And when you’ve got enough sun and saltwater, explore a little more of New Hampshire, like the beautiful Great Bay National Wildlife Refuge in Newington, or visit the lively, artsy city of Portsmouth.
Although superstorm “Sandy” had ravaged New Jersey and the surrounding areas of the Central Atlantic, New Jersey’s coast has now recovered so well that it welcomes visitors from all over the world, especially in the summer. Great summer vacation for the whole family awaits you here.
Just think of saltwater toffees, ice cream, and perhaps the tastiest pizza in the country. Here you will find the epitome of a beach promenade atmosphere because you can stroll comfortably over many long, narrow walkways. Or visit Island Beach State Park on the southern end of Long Beach Island, a place nature lovers appreciate.
Jersey beaches also offer crab fishing, fishing, swimming, surfing, boat tours, and anything else you and your family can enjoy on the beach.
NOTE: Although most traveler beaches were fully repaired before Memorial Day 2013, it is still a good idea to check out all of the places you plan to travel to when making your plans.
How about a visit to the 115,000 hectares Jacques Cousteau-National Estuarine Research Reserve? You can explore this area with its many estuaries and branches either by boat or on foot. Or visit the Life on the Edge exhibit on the Tuckerton Seaport Museum Reserves.
Tired of feeling or not having a budget for hotels? Then think about a Gateway overnight stay in a tent in and around New York City (including Staten Island, Jamaica Bay in Brooklyn, and Sandy Hook in New Jersey). At the gateway, you can spend a day relaxing on the beach, cycling, fishing, kayaking, and bird watching (over 325 species of birds pass by).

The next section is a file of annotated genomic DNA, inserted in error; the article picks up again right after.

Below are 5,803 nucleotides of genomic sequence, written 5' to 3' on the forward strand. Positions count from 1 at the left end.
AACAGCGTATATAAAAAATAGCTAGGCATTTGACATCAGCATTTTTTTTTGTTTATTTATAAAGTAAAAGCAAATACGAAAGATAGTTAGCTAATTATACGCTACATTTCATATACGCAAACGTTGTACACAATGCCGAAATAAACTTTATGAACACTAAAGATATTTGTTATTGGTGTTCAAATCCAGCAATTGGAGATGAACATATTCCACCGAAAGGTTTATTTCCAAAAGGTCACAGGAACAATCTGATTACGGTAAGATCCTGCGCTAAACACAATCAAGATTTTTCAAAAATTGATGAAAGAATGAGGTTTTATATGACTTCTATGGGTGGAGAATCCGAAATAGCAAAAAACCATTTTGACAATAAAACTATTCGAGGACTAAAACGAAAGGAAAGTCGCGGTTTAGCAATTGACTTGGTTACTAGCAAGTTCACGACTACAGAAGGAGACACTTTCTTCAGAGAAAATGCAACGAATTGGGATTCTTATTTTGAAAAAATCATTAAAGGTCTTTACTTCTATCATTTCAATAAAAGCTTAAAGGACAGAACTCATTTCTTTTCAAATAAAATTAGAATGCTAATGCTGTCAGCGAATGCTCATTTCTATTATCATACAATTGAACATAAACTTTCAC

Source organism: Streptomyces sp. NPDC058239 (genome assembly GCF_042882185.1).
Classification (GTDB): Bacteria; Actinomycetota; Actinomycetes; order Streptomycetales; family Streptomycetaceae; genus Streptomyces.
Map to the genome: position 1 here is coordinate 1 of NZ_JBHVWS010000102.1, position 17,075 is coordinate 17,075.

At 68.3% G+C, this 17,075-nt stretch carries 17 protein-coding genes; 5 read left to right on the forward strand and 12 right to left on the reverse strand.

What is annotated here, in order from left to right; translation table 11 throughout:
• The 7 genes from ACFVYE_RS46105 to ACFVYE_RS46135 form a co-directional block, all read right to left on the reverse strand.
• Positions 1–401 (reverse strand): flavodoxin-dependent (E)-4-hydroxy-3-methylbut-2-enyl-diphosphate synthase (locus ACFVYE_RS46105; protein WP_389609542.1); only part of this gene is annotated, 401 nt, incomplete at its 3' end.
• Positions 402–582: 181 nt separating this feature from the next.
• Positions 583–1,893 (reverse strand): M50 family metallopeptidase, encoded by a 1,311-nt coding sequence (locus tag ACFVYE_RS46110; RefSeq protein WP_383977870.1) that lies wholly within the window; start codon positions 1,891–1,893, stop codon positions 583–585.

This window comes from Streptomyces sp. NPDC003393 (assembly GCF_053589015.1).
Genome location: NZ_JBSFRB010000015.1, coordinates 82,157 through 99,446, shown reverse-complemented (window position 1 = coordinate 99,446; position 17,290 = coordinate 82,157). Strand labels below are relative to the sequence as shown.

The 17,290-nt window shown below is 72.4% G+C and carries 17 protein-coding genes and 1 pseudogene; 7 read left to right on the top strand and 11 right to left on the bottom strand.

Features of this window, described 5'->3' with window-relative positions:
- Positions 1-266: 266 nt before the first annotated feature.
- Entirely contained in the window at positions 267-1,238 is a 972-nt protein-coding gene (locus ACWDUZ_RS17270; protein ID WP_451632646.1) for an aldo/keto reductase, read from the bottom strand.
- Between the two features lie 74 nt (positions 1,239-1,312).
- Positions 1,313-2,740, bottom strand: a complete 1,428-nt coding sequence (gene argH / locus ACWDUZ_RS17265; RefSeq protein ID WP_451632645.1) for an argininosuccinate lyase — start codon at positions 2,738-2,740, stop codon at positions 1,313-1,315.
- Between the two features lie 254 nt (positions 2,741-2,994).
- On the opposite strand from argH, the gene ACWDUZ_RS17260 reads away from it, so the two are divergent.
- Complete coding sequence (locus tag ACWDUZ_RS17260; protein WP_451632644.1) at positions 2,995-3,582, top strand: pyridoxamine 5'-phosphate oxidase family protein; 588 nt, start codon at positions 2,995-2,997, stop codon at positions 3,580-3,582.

You can also explore forts that date back to the American Revolution (Fort Wadsworth, for example, was a British outpost). But relics from the more recent times can also be viewed (for example historic aircraft on Floyd Bennett Field).
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In the evening, look out over the water at the Manhattan skyline, have dinner there, or watch a Broadway show (public transportation to and from Manhattan is available seasonally).
Montauk is one of the classic Hamptons locations. In addition to the popular beach-resort vibe, glamor, and Americana, there is plenty of pristine, open space to explore in this area.
Be sure to visit the Montauk Point Lighthouse, the oldest lighthouse in New York State. The construction of this lighthouse was approved by the Second Congress under President George Washington in 1792 and completed in November 1796. It is a National Historic Landmark and is still in use today.
A trip to the nearby Amagansett National Wildlife Refuge, a 36-hectare refuge and home to an incredible number of rare plants and an even more impressive number of bird species, is also worthwhile.
Beautiful Block Island
Block Island is located 13 miles away from Rhode Island and 13 miles east of Montauk Point. Block Island (including the Block Island National Wildlife Refuge) is located in the middle of a barrier archipelago in the immediate vicinity of Martha’s Vineyard, the Elizabeth Islands, Nantucket, and Long Island. Take a ferry to get to this quintessential New England destination.